Water supply, sanitation and health are closely related issues. Poor hygiene, inadequate management of liquid or solid waste and lack of sanitation facilities are contributing factors to the death of millions of people in the developing world, due to diseases that are easily preventable. On a global level, more than 5 million people die each year from diseases related to inadequate waste disposal systems.
Contamination of water leads to a whole range of diarrheal diseases, including cholera, which kills 1.8 million people worldwide. An estimated 90% among them are children below five, mainly from developing countries. Most of the burden can be attributed to unsafe drinking water, inadequate sanitation and poor hygiene practices. According to UNICEF, Infant Mortality Rates are almost always higher in poor urban areas than the national average and than those in rural areas.
A great proportion of the high mortality among the children of the urban poor can be attributed to diseases common in urban areas such as diarrhea, tuberculosis and parasitic diseases that are frequently associated with lack of safe water and sanitation. Malnutrition in children is often a consequence and a complicating factor. Experience has also shown that provision of clean water by itself only leads to minor health improvements. The most important factor is personal hygiene, with adequate public sanitation and clean water as additional, supporting components.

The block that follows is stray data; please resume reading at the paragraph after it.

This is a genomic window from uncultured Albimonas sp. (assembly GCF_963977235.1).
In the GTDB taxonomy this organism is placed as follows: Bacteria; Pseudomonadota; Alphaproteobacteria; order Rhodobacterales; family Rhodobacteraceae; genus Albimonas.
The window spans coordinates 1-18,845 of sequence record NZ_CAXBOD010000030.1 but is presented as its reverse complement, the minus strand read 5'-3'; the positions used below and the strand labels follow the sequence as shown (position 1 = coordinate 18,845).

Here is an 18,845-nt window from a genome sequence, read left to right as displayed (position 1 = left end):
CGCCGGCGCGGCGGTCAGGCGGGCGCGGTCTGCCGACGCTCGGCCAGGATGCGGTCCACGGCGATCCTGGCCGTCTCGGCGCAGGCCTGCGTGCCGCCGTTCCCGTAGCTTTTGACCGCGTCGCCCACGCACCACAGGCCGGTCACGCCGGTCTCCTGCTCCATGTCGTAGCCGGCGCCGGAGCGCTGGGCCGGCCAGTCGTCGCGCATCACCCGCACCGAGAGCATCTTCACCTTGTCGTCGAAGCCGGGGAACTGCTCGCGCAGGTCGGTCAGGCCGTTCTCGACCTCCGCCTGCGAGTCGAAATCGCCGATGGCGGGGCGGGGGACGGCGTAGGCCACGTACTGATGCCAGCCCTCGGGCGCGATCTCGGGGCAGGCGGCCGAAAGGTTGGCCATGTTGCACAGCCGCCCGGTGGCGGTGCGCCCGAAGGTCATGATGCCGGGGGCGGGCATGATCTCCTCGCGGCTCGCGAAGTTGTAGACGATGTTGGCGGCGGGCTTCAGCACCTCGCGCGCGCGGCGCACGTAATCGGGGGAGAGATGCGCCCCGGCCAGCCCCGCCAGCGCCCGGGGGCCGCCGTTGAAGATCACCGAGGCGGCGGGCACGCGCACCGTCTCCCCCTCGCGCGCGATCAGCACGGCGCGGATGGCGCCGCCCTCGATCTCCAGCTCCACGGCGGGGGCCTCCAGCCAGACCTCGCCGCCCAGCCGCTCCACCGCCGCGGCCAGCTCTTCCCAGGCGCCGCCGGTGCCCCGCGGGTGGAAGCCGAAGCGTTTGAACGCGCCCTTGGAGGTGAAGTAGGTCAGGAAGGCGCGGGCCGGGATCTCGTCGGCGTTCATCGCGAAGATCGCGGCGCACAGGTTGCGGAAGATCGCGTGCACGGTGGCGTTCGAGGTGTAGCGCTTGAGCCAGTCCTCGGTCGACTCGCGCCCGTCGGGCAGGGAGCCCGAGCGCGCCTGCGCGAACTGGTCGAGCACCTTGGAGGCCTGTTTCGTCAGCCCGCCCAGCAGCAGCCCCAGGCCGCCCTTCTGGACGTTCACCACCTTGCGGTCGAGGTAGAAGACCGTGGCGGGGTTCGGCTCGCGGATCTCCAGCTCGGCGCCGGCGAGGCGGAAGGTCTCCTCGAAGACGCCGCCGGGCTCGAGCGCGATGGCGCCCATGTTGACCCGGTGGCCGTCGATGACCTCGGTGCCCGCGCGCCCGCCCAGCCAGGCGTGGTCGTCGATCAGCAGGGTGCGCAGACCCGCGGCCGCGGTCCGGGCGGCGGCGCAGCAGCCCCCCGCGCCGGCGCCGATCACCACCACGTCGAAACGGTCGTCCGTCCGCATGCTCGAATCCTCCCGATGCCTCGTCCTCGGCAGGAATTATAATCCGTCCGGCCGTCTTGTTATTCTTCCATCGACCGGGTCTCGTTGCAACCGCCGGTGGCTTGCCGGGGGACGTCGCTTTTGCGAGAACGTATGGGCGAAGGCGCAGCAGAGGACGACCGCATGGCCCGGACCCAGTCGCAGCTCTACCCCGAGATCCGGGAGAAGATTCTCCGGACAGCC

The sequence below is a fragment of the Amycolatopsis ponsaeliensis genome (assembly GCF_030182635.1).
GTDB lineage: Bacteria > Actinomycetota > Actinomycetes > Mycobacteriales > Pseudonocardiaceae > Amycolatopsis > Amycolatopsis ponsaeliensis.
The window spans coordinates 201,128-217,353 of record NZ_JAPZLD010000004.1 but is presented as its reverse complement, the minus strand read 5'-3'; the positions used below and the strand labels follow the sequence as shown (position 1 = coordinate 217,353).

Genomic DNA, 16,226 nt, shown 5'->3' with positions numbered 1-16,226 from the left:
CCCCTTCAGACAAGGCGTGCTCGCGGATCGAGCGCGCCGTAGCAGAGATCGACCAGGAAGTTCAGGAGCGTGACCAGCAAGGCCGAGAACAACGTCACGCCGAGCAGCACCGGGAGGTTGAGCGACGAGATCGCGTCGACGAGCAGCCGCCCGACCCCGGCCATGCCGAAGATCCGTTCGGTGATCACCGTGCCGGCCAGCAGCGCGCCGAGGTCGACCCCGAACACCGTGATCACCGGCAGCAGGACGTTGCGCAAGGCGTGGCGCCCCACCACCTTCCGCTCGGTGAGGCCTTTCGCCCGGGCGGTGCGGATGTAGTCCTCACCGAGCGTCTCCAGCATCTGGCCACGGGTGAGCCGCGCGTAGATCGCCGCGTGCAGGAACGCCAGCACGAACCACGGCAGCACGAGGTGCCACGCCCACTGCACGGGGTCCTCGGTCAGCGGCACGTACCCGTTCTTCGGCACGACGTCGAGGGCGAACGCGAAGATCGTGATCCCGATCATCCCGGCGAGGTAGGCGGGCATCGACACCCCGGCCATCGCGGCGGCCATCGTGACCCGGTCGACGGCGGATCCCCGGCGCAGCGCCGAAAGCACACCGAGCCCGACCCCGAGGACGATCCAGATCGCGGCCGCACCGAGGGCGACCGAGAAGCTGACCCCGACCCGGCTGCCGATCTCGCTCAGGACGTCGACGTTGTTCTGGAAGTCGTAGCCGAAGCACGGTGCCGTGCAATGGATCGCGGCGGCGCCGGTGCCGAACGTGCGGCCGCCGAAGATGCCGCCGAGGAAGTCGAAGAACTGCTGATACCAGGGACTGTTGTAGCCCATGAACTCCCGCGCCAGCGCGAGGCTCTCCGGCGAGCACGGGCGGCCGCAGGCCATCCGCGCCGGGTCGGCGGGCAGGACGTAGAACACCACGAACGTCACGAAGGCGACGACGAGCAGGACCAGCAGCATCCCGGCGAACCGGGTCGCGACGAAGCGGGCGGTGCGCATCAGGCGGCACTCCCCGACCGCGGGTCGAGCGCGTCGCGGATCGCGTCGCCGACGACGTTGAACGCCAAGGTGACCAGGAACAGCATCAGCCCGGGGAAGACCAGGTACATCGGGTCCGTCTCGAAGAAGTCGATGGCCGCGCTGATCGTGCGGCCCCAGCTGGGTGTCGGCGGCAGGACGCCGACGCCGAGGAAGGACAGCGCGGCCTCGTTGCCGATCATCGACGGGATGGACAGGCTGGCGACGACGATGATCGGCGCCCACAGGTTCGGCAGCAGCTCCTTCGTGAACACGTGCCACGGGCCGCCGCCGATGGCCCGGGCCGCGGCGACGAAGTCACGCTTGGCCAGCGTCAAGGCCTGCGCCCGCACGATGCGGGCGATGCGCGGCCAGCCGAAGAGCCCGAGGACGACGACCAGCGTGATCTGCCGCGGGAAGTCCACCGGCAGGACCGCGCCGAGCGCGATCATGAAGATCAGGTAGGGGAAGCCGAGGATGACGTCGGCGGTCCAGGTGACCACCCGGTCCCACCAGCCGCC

Several naturally occurring and human-made chemical substances present in drinking water can have a serious effect on health, particularly in high concentrations. Among chemicals that can be dangerous at elevated levels are fluoride, arsenic, lead, cadmium, mercury, nitrates and pesticides. All these factors stress the need to implement policies that ensure the provision of safe water to the population, particularly in marginal areas lacking basic health and social services.
It is estimated that one in three Africans has no access to improved water or to sanitation facilities and the number of people lacking those basic services is increasing. Unless actions are taken now, the absolute number of people lacking basic services will increase from 200 million in 2000 to 400 million in 2020. Despite progress, however, many Sub-Saharan countries will find it difficult to reach the Millennium Development Goals (MDGs) set for 2015, particularly MDG 7, which stipulates to halve, by 2015, the proportion of people without sustainable access to safe drinking water and basic sanitation.